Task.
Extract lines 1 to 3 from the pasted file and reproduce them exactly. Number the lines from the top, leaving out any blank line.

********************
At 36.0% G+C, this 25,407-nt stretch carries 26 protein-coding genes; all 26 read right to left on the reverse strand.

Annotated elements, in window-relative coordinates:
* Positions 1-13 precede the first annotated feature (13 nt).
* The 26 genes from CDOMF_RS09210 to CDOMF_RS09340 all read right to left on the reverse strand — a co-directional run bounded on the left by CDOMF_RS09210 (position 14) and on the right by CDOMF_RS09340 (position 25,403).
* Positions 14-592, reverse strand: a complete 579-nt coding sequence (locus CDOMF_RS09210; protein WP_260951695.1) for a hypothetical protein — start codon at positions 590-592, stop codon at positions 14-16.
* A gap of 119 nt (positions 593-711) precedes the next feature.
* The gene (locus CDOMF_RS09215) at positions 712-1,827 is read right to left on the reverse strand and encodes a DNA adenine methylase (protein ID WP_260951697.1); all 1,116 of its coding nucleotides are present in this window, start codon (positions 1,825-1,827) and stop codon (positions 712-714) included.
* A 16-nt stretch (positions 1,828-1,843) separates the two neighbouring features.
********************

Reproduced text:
At 36.0% G+C, this 25,407-nt stretch carries 26 protein-coding genes; all 26 read right to left on the reverse strand.

Annotated elements, in window-relative coordinates:
* Positions 1-13 precede the first annotated feature (13 nt).